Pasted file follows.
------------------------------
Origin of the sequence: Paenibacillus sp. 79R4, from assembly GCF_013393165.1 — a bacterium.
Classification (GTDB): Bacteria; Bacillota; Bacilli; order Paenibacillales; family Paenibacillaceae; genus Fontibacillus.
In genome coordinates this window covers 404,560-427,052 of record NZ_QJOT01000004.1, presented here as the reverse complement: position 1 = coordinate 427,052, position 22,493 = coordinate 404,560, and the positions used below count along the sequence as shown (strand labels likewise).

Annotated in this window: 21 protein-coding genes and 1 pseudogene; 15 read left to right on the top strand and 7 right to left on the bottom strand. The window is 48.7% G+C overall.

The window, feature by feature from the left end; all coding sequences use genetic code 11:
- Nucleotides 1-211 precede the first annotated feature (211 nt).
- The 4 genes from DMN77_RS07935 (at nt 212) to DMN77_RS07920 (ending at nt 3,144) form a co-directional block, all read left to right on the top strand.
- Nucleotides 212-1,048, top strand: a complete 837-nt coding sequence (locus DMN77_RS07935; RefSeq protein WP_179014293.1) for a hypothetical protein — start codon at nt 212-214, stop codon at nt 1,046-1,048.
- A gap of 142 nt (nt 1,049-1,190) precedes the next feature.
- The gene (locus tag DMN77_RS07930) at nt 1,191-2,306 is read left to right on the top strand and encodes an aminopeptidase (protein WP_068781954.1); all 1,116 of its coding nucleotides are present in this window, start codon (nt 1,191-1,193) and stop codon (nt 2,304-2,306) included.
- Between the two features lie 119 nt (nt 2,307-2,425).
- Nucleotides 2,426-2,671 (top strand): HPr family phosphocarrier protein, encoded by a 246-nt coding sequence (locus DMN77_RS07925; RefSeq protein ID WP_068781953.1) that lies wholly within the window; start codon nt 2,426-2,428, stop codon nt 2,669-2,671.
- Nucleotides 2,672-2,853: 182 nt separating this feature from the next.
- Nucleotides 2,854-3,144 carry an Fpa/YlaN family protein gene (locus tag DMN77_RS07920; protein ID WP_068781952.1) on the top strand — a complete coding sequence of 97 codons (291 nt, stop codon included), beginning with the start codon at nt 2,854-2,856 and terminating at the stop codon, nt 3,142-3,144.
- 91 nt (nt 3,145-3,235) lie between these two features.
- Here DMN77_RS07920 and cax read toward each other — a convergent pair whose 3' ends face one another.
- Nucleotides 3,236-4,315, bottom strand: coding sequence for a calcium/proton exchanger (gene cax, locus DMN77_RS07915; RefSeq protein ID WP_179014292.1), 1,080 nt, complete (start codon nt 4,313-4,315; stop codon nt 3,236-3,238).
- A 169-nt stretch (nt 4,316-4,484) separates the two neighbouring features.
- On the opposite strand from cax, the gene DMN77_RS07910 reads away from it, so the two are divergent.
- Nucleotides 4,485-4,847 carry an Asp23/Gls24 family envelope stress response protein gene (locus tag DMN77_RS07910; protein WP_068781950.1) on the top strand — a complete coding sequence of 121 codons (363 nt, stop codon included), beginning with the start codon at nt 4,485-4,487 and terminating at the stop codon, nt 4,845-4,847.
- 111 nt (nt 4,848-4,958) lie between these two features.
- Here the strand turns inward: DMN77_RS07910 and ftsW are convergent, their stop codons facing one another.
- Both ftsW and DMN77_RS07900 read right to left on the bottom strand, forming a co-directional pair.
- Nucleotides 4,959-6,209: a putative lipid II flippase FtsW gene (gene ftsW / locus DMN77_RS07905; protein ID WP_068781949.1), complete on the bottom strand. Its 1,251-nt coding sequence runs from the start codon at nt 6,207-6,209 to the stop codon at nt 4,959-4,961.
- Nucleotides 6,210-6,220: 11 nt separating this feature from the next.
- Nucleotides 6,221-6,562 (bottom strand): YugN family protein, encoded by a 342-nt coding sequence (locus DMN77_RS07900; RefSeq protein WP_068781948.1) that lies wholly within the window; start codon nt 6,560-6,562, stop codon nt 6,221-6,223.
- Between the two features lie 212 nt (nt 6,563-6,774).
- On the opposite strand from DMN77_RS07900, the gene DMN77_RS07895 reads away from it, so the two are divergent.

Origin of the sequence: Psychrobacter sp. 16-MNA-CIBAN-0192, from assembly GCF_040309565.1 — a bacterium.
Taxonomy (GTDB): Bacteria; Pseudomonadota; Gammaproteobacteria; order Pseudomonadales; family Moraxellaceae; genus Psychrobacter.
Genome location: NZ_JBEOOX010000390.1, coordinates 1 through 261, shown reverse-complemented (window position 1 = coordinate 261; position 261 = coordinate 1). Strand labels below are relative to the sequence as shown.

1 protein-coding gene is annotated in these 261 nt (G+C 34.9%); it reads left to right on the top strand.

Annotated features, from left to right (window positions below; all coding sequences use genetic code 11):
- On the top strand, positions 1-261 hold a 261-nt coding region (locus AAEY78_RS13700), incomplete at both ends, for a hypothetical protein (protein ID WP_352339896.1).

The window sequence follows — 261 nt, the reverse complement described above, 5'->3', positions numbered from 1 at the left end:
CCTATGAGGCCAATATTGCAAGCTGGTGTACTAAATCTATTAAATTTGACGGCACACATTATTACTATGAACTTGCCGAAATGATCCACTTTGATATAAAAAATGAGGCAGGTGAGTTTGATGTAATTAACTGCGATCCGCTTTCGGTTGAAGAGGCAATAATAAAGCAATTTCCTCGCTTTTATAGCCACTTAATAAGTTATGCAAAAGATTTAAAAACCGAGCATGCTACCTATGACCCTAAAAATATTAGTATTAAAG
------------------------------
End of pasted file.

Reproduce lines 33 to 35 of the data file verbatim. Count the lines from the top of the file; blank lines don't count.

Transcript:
Annotated features, from left to right (window positions below; all coding sequences use genetic code 11):
- On the top strand, positions 1-261 hold a 261-nt coding region (locus AAEY78_RS13700), incomplete at both ends, for a hypothetical protein (protein ID WP_352339896.1).

The window sequence follows — 261 nt, the reverse complement described above, 5'->3', positions numbered from 1 at the left end: